1970 — 1980
Hull Fair continued to flourish throughout the 1970s, the World’s Fair of October 20th 1973 stating that:
Hull Fair, which closed last weekend was acclaimed as the "greatest and largest in the United Kingdom"
The fair was for both business and pleasure and provided the opportunity for the community of showmen who spent much of their time moving on the move, to gather together. In 1972 (October 14th) the World’s Fair reported the following:
As it is one of the largest gatherings of amusements in the country, it is not surprising that numerous social functions are staged in conjunction with it. Yorkshire S.F.C. held the annual Hull Fair dance at Malcolm’s Disco, George Street, on Monday, October 2; on the Wednesday the annual Marshall Waddington open golf trophy was contested at Springhead Park, Willerby Road; and for a fitting climax The Social Guild of Yorkshire showmen have the new President’s Dinner and Dance at the Royal Station Hotel on Monday, October 16.
The fair was as popular as ever and as ever there were fears for its future. There was a great deal of redevelopment around Walton Street in the late 1970s and on 21st October 1978 the World’s Fair reported that:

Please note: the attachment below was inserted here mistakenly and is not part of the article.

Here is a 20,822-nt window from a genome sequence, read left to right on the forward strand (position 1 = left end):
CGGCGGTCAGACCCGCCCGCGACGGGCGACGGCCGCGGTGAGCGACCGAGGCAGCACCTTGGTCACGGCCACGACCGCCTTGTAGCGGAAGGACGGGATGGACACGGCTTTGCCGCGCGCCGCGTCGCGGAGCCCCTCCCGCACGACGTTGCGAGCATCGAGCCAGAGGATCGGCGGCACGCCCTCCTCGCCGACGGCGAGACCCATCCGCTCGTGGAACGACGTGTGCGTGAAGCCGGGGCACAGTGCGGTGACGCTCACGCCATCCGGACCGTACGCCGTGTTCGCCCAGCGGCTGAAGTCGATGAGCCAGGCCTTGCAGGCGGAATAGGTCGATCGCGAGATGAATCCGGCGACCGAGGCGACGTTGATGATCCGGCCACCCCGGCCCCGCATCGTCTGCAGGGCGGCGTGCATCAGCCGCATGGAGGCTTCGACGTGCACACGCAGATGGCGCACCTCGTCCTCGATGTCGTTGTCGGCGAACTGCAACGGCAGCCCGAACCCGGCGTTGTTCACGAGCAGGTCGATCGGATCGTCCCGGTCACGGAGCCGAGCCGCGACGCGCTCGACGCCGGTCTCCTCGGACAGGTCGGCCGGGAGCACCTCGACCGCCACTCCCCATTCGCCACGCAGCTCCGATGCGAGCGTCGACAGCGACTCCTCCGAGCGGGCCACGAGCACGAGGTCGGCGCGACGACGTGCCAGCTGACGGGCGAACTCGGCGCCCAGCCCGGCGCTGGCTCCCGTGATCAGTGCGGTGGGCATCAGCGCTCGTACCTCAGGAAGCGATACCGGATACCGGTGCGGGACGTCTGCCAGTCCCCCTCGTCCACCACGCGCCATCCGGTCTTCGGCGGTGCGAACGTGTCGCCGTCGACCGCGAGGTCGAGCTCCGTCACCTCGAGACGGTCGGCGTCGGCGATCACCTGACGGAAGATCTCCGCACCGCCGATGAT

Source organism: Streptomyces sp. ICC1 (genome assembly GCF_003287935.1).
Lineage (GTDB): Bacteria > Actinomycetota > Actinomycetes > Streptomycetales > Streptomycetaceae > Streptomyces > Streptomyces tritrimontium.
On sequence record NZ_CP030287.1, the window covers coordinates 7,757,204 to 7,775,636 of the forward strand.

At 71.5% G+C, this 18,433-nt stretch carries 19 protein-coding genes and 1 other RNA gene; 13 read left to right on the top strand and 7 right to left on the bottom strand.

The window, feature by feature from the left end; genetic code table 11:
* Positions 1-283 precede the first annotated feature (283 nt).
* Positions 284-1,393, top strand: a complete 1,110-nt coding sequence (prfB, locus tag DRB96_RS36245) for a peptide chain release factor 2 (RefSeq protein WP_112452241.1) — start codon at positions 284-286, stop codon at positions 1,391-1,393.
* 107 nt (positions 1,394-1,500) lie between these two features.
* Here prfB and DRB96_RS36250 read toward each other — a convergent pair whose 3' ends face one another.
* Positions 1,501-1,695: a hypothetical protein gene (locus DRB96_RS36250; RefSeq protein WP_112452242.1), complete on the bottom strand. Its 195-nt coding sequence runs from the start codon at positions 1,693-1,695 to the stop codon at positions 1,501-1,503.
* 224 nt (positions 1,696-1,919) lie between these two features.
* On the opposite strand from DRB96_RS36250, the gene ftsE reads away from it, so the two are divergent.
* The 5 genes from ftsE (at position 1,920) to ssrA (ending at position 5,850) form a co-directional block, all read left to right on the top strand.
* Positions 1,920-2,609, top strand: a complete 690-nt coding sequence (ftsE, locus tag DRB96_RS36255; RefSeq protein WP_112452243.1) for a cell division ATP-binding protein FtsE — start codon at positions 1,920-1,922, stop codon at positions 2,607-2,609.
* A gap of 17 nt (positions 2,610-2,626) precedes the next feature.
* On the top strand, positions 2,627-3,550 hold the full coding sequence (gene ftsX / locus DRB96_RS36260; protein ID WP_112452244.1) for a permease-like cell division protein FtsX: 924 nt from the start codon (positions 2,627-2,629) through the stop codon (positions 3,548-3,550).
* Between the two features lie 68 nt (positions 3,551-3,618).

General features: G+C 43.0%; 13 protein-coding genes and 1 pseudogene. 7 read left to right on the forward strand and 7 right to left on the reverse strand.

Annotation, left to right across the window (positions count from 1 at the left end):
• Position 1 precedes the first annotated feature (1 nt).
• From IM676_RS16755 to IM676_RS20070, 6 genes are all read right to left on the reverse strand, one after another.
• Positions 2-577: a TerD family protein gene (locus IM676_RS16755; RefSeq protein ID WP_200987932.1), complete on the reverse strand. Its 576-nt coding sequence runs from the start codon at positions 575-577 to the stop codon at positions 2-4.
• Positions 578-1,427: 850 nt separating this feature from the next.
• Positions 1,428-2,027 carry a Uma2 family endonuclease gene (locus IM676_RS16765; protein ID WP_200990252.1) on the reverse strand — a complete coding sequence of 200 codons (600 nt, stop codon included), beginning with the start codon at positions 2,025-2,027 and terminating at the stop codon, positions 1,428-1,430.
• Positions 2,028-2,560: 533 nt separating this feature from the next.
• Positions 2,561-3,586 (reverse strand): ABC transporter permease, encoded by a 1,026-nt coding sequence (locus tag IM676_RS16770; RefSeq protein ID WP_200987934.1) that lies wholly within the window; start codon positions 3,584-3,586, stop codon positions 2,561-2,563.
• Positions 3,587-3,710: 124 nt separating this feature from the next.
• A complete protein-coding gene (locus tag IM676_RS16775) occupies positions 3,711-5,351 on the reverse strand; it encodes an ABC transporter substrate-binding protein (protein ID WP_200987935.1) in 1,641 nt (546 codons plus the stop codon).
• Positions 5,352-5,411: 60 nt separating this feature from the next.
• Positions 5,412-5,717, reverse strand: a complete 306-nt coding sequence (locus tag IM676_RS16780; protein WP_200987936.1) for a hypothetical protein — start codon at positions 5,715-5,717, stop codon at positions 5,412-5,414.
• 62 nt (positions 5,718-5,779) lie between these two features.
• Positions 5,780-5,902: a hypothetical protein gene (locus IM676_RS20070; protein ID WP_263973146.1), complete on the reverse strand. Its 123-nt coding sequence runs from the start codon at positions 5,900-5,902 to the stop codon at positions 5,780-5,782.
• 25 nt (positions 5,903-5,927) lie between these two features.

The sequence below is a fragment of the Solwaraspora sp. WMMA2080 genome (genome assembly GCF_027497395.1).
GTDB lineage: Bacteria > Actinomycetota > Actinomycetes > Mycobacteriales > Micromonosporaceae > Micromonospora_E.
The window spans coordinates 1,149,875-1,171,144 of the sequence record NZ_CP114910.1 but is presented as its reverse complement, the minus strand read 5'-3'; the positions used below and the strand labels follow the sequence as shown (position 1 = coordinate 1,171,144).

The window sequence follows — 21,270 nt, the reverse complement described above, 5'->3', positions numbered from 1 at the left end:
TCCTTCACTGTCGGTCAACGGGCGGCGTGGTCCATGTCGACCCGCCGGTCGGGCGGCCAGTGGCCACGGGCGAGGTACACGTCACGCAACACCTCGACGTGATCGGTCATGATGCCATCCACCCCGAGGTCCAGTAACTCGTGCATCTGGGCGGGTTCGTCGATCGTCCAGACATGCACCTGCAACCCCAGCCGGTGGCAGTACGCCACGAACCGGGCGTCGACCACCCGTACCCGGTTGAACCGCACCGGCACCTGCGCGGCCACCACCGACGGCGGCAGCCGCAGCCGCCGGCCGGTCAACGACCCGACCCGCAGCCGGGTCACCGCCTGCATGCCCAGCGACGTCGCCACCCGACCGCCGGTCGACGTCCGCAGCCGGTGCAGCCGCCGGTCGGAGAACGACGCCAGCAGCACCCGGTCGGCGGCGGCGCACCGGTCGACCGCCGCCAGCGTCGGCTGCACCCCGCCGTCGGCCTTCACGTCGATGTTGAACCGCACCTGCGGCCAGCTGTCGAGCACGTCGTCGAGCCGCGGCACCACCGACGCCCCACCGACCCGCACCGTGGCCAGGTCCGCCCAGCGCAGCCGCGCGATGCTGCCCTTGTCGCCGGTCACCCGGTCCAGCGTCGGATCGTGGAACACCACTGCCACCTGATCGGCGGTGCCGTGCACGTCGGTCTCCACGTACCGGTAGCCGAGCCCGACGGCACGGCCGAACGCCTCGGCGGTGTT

The most noteworthy part of the Lord Mayor’s speech at the opening of the 1978 Hull Fair was a warning about the threat to the future of the event. Also with many of the streets surrounding the ground earmarked for demolition shortly, the pressure is increasing. There are, however, pressure groups apposed to the development of the ground — and they are also powerful.
Hull Fair has always been a mixture of the old and the new and the year of the Queen’s Jubilee was no exception. On the 22nd October 1977 the World’s Fair reported:
Hull usually provides some unusual and interesting machines and this year was no exception. Two Mont Blancs were present — those of Tommy Green and Albert Evans. both looked good and were riding extremely well. The Green machine is an early example, being built in 1933 for John Hoadley. The ride was dumped in a field after the closure of the Tower Amusement Park, New Brighton, in 1965, and much hard work has gone into rebuilding over the last two-and-a-half years. The Albert Evans machine is, on the other hand, a much later example, probably one of the last built, spending most of its life at Southend-on-Sea and being purchased almost exactly a year ago from Lancashire showman William Hill. In contrast to these two lovely old machines was R. Marshall’s L’Everest, a machine of continental origin, which was brought over about two years ago. Marshalls also had their Spanish Dodgems present for the first time.